BY CHRIS HANLY
Investment Consultant, Gary Goldberg Financial Services
Noise on dividends and buybacks has reached an almost fevered pitch since Apple‘s (AAPL) $100 billion cash hoard came to light. Accordingly, I thought some context and perspective on dividends and buybacks was in order. Some advisors, brokers, and investors believe that share-buyback programs are “always” a good thing. I am always distrustful of the word always, as it rarely seems to hold true. As with any other indicators, stock buybacks have to be put into context. Investors need to be careful and review many other pieces of information.
Foremost, at least from my perspective, investors should look at what will happen with the repurchased shares. In many cases they are used as executive compensation and stock option programs; in other words, they are re-circulated into the market. Take Alcoa (AA), one of the worst performing stocks among the Dow components over the last five years (Bank of America (BAC)–is the biggest loser, but let’s not pile on). Since 2006, venerable AA, buffeted by volatile commodity markets, has seen its revenue plunge from $30.3 billion in 2006 to 24.9 billion in 2011, while net income has been more than halved from $2.1 billion to about $810 million. The operating margin has declined by more than four percentage points from 17.8 percent to 13.2 percent. By contrast, the best performing stock in the Dow, McDonald’s (MCD), has grown revenues over the same period from $21.6 billion to $27 billion, while net income has nearly doubled from $2.9 billion to $5.5 billion.
In 2007, Alcoa announced its intention to buy back as much as 25 percent of its own stock. While details about the number of shares purchased are sketchy, I think it’s safe to say that however many shares were bought, the action had little if any impact on the performance of the shares. On the other hand, shareholders of McDonald’s, whose last share buyback was announced 10 years ago, were rewarded almost exclusively on the skills and expertise of its management. To wit, even after running its restaurants for 57 years, management still managed to wring significantly more profit out of them as the operating margin rose about nine percentage points, from just under 27 percent to just over 36 percent years, during the last five years.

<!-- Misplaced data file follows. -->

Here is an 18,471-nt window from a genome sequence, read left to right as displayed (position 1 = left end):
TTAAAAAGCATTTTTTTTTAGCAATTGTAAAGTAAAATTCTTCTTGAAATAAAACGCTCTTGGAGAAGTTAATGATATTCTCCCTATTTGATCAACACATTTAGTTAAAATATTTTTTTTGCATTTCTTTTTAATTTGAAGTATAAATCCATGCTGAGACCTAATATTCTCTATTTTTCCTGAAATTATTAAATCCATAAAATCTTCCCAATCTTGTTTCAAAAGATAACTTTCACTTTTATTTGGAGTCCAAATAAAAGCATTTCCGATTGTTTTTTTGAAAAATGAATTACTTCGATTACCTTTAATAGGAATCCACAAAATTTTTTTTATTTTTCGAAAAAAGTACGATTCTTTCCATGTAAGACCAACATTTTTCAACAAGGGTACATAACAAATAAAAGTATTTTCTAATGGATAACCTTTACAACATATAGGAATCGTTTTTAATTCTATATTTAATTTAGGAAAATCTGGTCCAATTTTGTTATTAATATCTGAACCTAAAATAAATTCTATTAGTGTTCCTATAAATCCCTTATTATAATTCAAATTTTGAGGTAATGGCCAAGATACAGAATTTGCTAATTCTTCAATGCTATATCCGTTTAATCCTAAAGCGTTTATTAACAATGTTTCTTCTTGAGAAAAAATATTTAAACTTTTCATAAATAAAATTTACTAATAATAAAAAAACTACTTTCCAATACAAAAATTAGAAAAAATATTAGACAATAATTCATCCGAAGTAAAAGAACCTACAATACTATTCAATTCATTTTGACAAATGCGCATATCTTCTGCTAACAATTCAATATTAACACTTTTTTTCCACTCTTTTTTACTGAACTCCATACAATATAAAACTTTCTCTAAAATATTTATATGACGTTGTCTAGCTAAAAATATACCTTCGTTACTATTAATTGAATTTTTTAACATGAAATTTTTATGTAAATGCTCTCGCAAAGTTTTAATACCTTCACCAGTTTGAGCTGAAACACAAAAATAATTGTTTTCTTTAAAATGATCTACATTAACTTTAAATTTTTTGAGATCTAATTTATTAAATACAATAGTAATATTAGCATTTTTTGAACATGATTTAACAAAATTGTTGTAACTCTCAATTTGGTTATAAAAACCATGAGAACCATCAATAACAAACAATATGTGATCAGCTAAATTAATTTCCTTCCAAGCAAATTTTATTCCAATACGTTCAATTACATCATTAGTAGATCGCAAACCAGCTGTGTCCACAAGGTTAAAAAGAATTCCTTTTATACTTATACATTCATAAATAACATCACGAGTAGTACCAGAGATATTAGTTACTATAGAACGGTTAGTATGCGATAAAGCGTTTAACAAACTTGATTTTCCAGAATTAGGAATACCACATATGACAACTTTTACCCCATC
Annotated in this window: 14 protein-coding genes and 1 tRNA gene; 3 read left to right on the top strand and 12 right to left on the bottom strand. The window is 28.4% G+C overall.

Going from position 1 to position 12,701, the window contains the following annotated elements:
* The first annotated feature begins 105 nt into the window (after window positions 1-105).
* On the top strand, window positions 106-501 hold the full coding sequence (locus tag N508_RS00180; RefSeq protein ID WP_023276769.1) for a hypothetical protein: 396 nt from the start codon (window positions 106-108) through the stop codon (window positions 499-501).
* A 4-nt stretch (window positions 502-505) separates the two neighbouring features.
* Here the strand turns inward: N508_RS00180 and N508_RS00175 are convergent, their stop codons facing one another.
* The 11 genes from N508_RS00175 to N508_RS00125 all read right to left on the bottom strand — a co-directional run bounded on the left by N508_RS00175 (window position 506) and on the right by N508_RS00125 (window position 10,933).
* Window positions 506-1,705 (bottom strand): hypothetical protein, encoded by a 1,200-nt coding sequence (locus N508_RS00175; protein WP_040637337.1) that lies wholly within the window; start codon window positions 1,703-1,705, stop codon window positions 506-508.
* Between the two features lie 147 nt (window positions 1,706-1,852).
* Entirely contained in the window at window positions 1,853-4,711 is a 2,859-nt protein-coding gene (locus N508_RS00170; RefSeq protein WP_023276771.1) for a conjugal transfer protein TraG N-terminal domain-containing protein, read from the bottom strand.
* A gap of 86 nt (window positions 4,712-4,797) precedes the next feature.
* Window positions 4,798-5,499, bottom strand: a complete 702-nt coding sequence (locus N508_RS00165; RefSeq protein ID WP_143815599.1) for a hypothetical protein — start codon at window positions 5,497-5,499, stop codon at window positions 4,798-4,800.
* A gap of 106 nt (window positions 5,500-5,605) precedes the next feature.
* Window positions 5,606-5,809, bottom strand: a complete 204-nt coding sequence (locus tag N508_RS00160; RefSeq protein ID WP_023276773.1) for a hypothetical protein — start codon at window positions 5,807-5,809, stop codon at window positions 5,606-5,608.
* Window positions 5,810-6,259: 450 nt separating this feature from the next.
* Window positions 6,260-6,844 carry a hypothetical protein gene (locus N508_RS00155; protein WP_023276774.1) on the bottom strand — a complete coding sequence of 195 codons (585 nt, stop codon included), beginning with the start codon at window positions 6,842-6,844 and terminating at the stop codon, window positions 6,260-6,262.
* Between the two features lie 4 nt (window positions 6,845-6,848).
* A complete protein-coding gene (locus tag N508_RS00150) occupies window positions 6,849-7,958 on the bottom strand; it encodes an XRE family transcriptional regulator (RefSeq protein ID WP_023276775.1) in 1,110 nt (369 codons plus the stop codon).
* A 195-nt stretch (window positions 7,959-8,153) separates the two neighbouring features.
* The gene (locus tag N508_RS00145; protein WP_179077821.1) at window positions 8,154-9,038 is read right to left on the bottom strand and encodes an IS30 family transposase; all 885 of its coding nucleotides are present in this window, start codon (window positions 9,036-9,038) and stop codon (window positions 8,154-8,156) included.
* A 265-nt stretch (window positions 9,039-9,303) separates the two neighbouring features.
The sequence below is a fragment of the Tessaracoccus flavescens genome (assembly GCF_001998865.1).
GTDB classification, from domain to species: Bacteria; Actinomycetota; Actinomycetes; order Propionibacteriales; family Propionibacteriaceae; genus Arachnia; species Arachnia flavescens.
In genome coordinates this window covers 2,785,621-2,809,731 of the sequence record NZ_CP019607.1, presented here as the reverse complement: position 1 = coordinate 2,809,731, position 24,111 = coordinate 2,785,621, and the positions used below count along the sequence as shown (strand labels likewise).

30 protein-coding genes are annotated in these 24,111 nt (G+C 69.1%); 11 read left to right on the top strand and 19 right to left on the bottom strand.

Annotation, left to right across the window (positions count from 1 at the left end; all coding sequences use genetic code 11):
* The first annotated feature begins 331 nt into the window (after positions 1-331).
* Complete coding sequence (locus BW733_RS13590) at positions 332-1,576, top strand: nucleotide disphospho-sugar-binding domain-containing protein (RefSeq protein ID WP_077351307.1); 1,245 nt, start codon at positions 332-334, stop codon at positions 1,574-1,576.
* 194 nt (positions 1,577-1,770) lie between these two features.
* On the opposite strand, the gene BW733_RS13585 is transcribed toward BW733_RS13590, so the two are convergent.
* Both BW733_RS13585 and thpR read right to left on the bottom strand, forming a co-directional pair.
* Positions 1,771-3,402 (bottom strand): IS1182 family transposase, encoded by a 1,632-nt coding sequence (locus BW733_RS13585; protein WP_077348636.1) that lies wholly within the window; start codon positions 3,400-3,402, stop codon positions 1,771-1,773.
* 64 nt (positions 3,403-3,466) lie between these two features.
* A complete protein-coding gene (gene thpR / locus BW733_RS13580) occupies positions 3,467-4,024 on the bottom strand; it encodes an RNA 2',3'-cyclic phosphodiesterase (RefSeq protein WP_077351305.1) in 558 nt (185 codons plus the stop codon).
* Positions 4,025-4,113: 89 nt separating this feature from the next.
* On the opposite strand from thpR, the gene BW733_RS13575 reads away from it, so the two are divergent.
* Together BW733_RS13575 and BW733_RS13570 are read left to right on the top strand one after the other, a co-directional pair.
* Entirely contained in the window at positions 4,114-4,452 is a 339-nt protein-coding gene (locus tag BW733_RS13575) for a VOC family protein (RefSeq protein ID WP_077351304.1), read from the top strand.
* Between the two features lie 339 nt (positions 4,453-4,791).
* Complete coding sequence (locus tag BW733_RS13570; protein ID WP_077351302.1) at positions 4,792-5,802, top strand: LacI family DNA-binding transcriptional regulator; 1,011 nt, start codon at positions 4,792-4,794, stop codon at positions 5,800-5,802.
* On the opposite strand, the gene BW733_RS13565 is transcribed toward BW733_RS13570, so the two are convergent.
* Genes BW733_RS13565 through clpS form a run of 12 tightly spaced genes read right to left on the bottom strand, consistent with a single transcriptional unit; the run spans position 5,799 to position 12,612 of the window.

I bring this to your attention, because I often come across individuals who seem to have been misguided and only received part of the information necessary to make a smart investment decision. At a time when dividends and stock buybacks are all the rage, and markets are climbing a wall of worry, I urge you to take a moment and ask the difficult questions – is this company growing its business, do they have a strong management team, is the valuation attractive, etc… If you are uncertain of what to look for, feel free to call me – I would be pleased to meet with you and discuss how I might be of help.
Christopher Hanly is an investment consultant with Gary Goldberg Financial Services in Suffern can be reached at (845) 368-2900 ext. 247 or firstname.lastname@example.org